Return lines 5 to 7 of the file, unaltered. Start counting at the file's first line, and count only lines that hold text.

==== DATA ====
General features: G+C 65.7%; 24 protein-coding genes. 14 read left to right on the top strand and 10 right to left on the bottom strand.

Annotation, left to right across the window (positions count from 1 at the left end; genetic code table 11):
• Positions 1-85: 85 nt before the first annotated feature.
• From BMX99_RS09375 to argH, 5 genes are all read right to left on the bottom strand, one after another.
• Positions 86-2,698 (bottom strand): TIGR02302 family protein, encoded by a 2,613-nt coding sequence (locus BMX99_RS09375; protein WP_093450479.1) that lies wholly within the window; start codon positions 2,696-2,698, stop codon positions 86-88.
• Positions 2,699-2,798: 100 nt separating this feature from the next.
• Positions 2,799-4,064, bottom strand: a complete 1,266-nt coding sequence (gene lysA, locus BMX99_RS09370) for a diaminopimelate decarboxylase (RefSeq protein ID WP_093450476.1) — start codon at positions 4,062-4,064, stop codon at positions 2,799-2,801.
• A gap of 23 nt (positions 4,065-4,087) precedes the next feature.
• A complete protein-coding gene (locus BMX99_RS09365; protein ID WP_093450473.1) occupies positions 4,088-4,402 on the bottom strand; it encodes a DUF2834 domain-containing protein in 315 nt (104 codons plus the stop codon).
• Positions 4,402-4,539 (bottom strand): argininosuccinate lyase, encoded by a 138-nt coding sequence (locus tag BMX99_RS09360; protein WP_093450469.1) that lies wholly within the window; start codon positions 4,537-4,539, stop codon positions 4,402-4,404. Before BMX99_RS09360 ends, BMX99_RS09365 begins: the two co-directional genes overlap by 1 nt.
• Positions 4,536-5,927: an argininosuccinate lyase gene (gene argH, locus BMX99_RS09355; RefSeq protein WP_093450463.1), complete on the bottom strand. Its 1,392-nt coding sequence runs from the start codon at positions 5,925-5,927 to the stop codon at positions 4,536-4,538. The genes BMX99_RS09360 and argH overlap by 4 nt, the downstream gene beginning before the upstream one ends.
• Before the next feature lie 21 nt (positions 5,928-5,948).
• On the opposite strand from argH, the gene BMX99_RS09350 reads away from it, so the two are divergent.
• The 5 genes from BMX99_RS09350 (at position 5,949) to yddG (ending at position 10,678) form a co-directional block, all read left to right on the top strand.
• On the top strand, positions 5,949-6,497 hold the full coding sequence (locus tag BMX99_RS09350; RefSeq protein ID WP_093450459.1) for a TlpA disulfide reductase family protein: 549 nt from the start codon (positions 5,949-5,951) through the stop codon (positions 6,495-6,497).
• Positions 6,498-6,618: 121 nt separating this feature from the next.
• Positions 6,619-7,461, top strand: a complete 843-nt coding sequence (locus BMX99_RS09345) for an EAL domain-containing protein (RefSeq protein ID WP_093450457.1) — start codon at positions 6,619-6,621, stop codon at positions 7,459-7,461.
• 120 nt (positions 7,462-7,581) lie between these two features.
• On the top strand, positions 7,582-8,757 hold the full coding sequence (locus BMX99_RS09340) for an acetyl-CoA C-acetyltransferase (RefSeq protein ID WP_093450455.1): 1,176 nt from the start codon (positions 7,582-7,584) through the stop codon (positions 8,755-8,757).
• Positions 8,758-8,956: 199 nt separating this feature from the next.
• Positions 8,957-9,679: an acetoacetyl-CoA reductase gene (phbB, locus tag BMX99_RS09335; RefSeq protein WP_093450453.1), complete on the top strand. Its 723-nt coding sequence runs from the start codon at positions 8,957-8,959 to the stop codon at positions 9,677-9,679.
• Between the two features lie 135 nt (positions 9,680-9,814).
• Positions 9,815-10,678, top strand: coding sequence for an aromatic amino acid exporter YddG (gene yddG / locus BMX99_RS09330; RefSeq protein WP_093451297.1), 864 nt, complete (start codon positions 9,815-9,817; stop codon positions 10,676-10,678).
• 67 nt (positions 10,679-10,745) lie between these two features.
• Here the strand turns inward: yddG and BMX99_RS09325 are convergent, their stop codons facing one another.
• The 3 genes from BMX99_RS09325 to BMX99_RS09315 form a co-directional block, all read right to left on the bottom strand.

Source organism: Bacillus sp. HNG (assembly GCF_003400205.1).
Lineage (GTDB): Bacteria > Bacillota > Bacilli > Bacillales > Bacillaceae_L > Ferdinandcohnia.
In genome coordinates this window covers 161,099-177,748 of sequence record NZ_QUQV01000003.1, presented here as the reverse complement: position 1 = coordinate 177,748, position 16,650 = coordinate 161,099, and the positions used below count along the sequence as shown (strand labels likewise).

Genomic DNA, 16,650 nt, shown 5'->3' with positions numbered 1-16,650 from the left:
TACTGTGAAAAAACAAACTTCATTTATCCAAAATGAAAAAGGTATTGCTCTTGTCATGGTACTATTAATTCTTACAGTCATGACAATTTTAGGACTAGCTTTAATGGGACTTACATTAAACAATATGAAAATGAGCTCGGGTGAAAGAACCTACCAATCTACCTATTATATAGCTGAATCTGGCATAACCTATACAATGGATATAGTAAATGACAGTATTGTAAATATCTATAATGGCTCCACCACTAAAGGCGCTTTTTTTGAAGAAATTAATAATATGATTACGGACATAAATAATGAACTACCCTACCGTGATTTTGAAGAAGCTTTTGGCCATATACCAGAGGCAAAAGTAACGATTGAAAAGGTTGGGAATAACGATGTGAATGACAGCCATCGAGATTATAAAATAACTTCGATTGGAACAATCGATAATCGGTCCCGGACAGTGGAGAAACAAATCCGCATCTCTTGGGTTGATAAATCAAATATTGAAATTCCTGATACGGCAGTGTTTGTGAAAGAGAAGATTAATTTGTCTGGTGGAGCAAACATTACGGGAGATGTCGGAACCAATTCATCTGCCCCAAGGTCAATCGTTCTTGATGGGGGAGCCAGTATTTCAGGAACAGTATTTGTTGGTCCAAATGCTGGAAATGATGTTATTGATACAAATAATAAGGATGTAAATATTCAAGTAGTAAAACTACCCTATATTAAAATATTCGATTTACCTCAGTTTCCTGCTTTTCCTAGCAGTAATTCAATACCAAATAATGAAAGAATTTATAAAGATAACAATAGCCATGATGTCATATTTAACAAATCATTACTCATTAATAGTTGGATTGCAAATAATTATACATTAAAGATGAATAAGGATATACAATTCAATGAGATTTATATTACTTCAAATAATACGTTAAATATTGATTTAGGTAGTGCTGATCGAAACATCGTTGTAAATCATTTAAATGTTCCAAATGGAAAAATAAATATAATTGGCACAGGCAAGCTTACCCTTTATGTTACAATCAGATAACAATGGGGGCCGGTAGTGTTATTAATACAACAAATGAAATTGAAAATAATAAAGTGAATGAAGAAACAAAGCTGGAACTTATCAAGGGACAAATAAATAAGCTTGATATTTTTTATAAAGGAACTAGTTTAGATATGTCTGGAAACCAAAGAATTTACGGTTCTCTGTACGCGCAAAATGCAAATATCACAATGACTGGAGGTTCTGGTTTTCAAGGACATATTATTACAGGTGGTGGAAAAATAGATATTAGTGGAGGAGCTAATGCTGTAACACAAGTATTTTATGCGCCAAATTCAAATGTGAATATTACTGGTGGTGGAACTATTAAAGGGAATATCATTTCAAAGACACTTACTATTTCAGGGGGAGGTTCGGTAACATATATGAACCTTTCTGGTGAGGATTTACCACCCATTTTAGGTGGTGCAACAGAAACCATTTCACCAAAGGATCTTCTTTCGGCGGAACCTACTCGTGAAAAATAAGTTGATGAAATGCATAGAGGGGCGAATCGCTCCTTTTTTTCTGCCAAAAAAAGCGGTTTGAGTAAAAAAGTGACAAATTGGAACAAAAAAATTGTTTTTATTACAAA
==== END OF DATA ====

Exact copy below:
• Positions 86-2,698 (bottom strand): TIGR02302 family protein, encoded by a 2,613-nt coding sequence (locus BMX99_RS09375; protein WP_093450479.1) that lies wholly within the window; start codon positions 2,696-2,698, stop codon positions 86-88.
• Positions 2,699-2,798: 100 nt separating this feature from the next.
• Positions 2,799-4,064, bottom strand: a complete 1,266-nt coding sequence (gene lysA, locus BMX99_RS09370) for a diaminopimelate decarboxylase (RefSeq protein ID WP_093450476.1) — start codon at positions 4,062-4,064, stop codon at positions 2,799-2,801.